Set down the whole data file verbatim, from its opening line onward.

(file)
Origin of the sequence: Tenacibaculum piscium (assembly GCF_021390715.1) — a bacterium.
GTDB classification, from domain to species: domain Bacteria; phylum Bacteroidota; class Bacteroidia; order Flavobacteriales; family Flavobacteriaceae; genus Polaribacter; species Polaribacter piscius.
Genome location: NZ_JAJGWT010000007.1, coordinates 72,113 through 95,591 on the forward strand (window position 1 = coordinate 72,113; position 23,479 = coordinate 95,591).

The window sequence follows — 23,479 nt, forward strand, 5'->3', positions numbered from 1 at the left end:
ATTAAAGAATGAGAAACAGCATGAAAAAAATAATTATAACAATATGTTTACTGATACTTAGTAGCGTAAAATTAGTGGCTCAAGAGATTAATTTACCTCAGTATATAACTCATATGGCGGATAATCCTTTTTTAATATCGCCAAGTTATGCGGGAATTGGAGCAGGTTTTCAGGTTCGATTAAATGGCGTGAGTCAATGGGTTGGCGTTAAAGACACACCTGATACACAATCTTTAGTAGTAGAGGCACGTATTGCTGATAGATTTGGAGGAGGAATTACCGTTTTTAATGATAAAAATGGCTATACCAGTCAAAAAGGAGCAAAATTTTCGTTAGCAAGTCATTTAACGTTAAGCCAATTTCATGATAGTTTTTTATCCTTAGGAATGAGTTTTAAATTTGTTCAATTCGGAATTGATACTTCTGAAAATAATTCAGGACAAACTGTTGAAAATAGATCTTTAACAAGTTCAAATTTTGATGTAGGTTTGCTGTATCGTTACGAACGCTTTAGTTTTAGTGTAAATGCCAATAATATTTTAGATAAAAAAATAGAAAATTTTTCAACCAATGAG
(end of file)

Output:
Origin of the sequence: Tenacibaculum piscium (assembly GCF_021390715.1) — a bacterium.
GTDB classification, from domain to species: domain Bacteria; phylum Bacteroidota; class Bacteroidia; order Flavobacteriales; family Flavobacteriaceae; genus Polaribacter; species Polaribacter piscius.
Genome location: NZ_JAJGWT010000007.1, coordinates 72,113 through 95,591 on the forward strand (window position 1 = coordinate 72,113; position 23,479 = coordinate 95,591).

The window sequence follows — 23,479 nt, forward strand, 5'->3', positions numbered from 1 at the left end:
ATTAAAGAATGAGAAACAGCATGAAAAAAATAATTATAACAATATGTTTACTGATACTTAGTAGCGTAAAATTAGTGGCTCAAGAGATTAATTTACCTCAGTATATAACTCATATGGCGGATAATCCTTTTTTAATATCGCCAAGTTATGCGGGAATTGGAGCAGGTTTTCAGGTTCGATTAAATGGCGTGAGTCAATGGGTTGGCGTTAAAGACACACCTGATACACAATCTTTAGTAGTAGAGGCACGTATTGCTGATAGATTTGGAGGAGGAATTACCGTTTTTAATGATAAAAATGGCTATACCAGTCAAAAAGGAGCAAAATTTTCGTTAGCAAGTCATTTAACGTTAAGCCAATTTCATGATAGTTTTTTATCCTTAGGAATGAGTTTTAAATTTGTTCAATTCGGAATTGATACTTCTGAAAATAATTCAGGACAAACTGTTGAAAATAGATCTTTAACAAGTTCAAATTTTGATGTAGGTTTGCTGTATCGTTACGAACGCTTTAGTTTTAGTGTAAATGCCAATAATATTTTAGATAAAAAAATAGAAAATTTTTCAACCAATGAG